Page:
A. The district also has the right to establish reasonable time limits when an IEE may be obtained at the public expense. So, if a parent wishes to obtain an IEE at public expense more than two years after the district has completed its own evaluation, the district might argue successfully that undue time has elapsed. However, special circumstances might mitigate that argument (OSEP Letter to Thorne 1990).

Q. Can a state or school district impose policies that limit a parent's unfettered right to an IEE?

A. States and districts can always include language in their regulations that provides more protection for children with disabilities and their parents (usually, their legal guardians) than the federal regulations provide. However, states and school districts may not diminish the rights of children with disabilities and their parents as afforded through federal regulations. For example, during the 1980s, the Texas Education Agency (TEA) developed a policy that permitted school districts to ascertain a parent's disagreement with its evaluation and to then permit districts to correct shortcomings within the district's evaluation prior to allowing a parent to obtain an IEE. The U.S. Department of Education's Office of Special Education Programs (OSEP) instructed the TEA to cease and desist imposing this policy as a precondition to an IEE (Letters to Gray, 1988; Kirby, 1989; Gramm, 1990).

Similarly, when Wisconsin imposed a policy restricting parents from obtaining an IEE at public expense if the evaluator was not certified by its Department of Instruction, did not have extensive experience working within public schools, excluding independent evaluators who had testified on behalf of a child with disabilities in a due process hearing or who held a membership in an advocacy organization, OSEP determined that such policies were unnecessarily restrictive (Letter to Petska, 2001).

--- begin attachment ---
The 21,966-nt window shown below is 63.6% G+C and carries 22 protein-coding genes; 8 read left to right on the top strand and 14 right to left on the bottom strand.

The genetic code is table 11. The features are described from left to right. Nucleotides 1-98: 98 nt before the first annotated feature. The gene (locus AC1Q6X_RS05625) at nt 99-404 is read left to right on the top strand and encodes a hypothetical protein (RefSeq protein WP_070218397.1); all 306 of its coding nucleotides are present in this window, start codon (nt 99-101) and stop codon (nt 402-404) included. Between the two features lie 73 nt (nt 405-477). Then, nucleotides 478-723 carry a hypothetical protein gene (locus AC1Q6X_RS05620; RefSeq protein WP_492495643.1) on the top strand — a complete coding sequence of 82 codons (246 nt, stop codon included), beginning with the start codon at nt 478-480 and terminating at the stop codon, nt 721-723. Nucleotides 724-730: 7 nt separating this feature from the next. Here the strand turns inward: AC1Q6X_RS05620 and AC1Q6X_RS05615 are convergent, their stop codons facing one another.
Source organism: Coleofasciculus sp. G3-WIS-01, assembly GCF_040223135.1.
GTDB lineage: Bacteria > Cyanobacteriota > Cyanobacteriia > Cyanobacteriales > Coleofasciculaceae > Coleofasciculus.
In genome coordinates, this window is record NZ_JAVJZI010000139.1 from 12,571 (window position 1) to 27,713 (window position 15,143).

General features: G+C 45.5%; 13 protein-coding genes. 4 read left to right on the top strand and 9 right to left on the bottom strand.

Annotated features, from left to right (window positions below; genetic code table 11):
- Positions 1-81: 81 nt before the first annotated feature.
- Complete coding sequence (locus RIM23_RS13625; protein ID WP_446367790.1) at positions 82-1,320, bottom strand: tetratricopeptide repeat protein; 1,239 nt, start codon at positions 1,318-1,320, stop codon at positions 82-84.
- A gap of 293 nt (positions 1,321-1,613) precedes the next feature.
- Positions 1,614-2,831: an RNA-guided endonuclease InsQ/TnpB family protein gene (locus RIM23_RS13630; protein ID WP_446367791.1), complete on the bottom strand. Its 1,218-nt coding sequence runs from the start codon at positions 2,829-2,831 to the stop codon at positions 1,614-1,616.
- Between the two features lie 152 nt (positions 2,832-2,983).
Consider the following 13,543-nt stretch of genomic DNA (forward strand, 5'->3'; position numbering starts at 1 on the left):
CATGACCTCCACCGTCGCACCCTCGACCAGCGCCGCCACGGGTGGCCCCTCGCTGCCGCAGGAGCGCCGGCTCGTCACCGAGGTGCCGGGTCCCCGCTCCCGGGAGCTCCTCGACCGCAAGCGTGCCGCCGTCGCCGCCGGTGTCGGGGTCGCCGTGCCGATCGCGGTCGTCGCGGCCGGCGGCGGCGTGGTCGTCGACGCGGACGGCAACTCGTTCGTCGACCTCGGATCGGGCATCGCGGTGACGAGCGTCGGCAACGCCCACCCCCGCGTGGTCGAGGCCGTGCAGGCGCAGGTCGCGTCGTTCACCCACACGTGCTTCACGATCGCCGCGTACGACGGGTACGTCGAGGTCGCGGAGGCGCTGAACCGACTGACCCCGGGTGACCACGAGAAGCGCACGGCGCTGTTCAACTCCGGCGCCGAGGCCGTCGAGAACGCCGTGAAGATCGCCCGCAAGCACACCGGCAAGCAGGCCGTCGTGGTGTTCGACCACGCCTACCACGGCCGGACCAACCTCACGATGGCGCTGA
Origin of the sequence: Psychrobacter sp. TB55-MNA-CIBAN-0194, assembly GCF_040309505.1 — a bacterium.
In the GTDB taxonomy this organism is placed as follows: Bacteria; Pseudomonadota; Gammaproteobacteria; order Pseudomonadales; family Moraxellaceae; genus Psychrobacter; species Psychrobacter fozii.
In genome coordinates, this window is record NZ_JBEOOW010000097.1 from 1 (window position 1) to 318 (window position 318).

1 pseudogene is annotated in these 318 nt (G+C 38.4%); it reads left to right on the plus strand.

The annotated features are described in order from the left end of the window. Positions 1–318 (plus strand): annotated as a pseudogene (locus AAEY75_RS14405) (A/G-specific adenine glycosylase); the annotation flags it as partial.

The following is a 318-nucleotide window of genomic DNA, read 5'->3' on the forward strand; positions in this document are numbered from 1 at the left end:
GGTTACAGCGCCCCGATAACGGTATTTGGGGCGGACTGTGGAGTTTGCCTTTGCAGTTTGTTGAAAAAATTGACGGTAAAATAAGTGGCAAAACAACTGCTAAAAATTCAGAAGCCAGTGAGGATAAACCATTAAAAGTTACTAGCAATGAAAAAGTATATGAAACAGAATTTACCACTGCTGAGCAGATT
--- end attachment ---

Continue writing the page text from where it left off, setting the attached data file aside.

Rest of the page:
Do ...

* Be sure to obtain, review, and understand your state and district policies and procedures regarding IEEs. Contact your state's Parent Training and Information Center (PTI) if you have difficulty obtaining this information (www.taalliance.org for PTI directory).

* Notify your school district of your intention to obtain an IEE. While IDEA does not require this notice, providing such to your district can possibly avoid problems with the district's consideration of the IEE results.

* Make certain that the person(s) that you select to conduct the IEE are at least as qualified as personnel from the school district. Also, determine whether the independent evaluator(s) is prepared to testify in a due process hearing should the need arise.

Don't ...

* Expect that the school district will pay for your IEE. While this can be a possible outcome, there is no guarantee that the cost of an IEE will be covered by the district.

* Feel that you need to provide the district with specific reasons why you are seeking an IEE. While districts can inquire about the nature of your disagreement, it cannot unreasonably delay if the parents do not provide information about the nature with the disagreement with the district's evaluation.

* Anticipate that the recommendations of an IEE will be implemented by the school. While the school must consider the results and recommendations of an IEE, the district is not required to utilize the information or adopt the recommendations.

Steve C. Imber, PhD is President of Psychoeducational Consultants (www.drimber.com) and serves as an independent educational evaluator, a consultant to parents and school personnel, and as an expert in various due process hearings and other legal proceedings. He is a Professor of Special Education at Rhode Island College (since 1973) in Providence, RI.

Candace Cortiella is Director of The Advocacy Institute (www.AdvocacyInstitute.org), a nonprofit organization dedicated to the development of products, projects, and services that work to improve the lives of people with disabilities. The mother of a young adult with learning disabilities and a disability rights advocate for over 17 years, she lives in the Washington, DC area.
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Title Annotation:Insight on Federal Policy: This month's focus: Individuals with Disabilities Education Act (IDEA) and IEEs
Author:Imber, Steve; Cortiella, Candace
Publication:The Exceptional Parent
Geographic Code:1USA
Date:Dec 1, 2008
Words:1326